Adapted from Pate., R.R. et al., (1995). Physical activity and public health: A recommendation from the Centre of Disease Control and Prevention and the American College of Sports Medicine. Journal of the American Medical Association, 273, 402-8

The dominant physical activity promotion message is now to take regular activity of a moderate intensity. Moderately intense physical activity, equivalent to brisk walking, is thought to be achievable by a much larger percentage of the population as it can be reasonably incorporated into daily routines and is less physically demanding. Current recommendations (US Department of Health and Human Services, 1996; Killoran et al., 1994) emphasise brisk walking on most or all of the days of the week for 30 minutes at a time. Evidence is gathering that the same amount taken in two or three shorter bouts can be almost as effective and may also be more manageable on a daily basis .

It should be emphasised that this is essentially a general recommendation. Different types and intensities of activity will improve different elements of health and fitness. For example, a gentle stroll at lunchtime, although not sufficiently intensive to create an improvement in circulatory fitness, may provide a healthy break from work, enhance mood and reduce stress, while also contributing to weight management. The accumulation of small but regular periods of movement during work or leisure can also make a significant difference to energy balance and weight control in the long term. Simply standing for one hour instead of sitting watching TV each day, for example, will expend the equivalent of 1 - 2 kgs of fat per year. A daily 20-minute brisk walk will make a difference of 5 kgs per year, and for most people there will be improvements in cardiovascular fitness and potential for other physical and mental health benefits.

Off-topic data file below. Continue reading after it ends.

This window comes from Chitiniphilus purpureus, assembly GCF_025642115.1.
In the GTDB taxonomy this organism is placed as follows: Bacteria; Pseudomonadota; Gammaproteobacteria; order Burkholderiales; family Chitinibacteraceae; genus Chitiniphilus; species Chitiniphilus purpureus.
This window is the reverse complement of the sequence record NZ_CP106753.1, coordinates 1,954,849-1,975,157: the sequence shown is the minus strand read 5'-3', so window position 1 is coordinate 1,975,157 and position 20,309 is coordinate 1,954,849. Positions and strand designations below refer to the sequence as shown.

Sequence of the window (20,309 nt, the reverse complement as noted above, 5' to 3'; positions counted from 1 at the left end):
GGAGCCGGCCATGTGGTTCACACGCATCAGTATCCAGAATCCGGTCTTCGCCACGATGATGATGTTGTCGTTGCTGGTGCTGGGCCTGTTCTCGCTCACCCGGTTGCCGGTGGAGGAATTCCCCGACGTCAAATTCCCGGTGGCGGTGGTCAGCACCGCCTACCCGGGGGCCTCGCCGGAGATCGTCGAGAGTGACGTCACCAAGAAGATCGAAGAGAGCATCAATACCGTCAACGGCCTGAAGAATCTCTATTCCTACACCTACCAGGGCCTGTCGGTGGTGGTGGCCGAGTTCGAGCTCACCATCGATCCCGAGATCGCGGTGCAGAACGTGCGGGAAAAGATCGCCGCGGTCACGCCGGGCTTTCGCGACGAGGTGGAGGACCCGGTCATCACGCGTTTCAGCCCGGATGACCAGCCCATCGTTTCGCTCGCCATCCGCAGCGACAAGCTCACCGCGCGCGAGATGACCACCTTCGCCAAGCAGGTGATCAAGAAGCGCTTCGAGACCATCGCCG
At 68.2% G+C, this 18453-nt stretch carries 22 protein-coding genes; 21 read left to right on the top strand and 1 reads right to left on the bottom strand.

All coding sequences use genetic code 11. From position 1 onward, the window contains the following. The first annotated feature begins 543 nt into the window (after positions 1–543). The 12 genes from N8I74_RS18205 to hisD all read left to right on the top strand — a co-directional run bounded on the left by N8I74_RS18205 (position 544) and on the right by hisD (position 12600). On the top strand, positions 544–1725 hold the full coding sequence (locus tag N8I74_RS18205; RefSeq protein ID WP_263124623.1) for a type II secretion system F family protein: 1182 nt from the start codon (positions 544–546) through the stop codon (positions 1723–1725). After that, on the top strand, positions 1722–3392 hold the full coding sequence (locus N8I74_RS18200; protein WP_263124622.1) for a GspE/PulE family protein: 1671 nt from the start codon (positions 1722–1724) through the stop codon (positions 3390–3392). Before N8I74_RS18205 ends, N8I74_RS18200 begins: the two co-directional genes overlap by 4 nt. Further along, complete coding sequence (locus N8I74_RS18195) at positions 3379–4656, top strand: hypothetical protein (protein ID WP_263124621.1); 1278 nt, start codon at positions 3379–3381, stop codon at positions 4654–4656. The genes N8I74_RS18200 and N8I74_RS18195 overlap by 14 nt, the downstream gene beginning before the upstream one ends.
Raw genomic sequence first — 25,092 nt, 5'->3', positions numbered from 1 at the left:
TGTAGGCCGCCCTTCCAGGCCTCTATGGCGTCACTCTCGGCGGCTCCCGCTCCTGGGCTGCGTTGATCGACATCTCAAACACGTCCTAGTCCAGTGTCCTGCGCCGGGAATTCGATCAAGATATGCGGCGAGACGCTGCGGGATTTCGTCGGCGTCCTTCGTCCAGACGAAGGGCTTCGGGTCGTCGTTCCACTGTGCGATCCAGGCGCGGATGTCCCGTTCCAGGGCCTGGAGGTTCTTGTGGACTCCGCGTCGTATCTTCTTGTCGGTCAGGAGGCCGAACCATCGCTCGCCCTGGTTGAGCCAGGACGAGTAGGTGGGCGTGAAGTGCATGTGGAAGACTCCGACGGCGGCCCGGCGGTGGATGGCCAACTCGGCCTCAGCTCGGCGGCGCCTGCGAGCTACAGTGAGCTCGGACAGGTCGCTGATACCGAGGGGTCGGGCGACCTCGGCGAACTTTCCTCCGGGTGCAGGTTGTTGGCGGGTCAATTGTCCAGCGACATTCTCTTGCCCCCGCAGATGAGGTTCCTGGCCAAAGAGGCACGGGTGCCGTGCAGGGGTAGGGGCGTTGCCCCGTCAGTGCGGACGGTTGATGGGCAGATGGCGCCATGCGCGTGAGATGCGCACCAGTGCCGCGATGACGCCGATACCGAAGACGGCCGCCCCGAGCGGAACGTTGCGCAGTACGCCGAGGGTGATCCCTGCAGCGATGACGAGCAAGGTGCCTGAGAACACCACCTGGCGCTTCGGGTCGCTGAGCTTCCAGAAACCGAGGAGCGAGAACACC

There may also be a benefit in reducing the amount of time spent in sedentary persuits such as watching television. To provide maximum benefits for all areas of the body, a range of specific strengthening and stretching exercises will also be needed. This is particularly important for older people.

Furthermore, the moderate message does not overrule the extra benefits, particularly in terms of cardiovascular health and glucose metabolism, provided by more vigorous activity. However, people will need to build up to those levels over a period of many months. The broad recommendations from the Quebec Consensus Statement on Physical Activity, Health and Well-Being (Blair & Hardman, 1995) provide useful broad-based physical activity guidelines.

The promotion of physical activity will require a concerted effort from several agencies to a) help individuals reduce their sedentary time and increase their physical activity and b) change the environment to encourage more activity. National, regional and local governments will have to work with transport and building planners, schools, work places, and health authorities to encourage more walking, cycling, sport and active leisure.